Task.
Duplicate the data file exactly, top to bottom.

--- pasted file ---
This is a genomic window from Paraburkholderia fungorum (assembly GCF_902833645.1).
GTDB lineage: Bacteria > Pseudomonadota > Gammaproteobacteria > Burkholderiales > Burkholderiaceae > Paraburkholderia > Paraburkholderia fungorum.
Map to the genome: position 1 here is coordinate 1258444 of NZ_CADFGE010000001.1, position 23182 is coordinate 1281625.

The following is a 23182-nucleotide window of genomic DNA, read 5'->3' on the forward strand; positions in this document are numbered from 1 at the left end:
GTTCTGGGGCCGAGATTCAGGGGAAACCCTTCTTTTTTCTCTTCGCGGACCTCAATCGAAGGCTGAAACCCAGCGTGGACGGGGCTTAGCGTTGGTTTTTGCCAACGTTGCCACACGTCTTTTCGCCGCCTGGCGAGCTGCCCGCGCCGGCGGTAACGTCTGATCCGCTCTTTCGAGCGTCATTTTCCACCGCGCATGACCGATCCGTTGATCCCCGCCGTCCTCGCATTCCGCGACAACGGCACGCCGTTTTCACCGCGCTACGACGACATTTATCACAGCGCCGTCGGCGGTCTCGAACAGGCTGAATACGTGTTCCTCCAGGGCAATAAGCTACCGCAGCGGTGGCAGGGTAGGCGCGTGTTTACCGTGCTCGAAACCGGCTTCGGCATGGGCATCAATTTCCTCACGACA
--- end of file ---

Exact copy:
This is a genomic window from Paraburkholderia fungorum (assembly GCF_902833645.1).
GTDB lineage: Bacteria > Pseudomonadota > Gammaproteobacteria > Burkholderiales > Burkholderiaceae > Paraburkholderia > Paraburkholderia fungorum.
Map to the genome: position 1 here is coordinate 1258444 of NZ_CADFGE010000001.1, position 23182 is coordinate 1281625.

The following is a 23182-nucleotide window of genomic DNA, read 5'->3' on the forward strand; positions in this document are numbered from 1 at the left end:
GTTCTGGGGCCGAGATTCAGGGGAAACCCTTCTTTTTTCTCTTCGCGGACCTCAATCGAAGGCTGAAACCCAGCGTGGACGGGGCTTAGCGTTGGTTTTTGCCAACGTTGCCACACGTCTTTTCGCCGCCTGGCGAGCTGCCCGCGCCGGCGGTAACGTCTGATCCGCTCTTTCGAGCGTCATTTTCCACCGCGCATGACCGATCCGTTGATCCCCGCCGTCCTCGCATTCCGCGACAACGGCACGCCGTTTTCACCGCGCTACGACGACATTTATCACAGCGCCGTCGGCGGTCTCGAACAGGCTGAATACGTGTTCCTCCAGGGCAATAAGCTACCGCAGCGGTGGCAGGGTAGGCGCGTGTTTACCGTGCTCGAAACCGGCTTCGGCATGGGCATCAATTTCCTCACGACA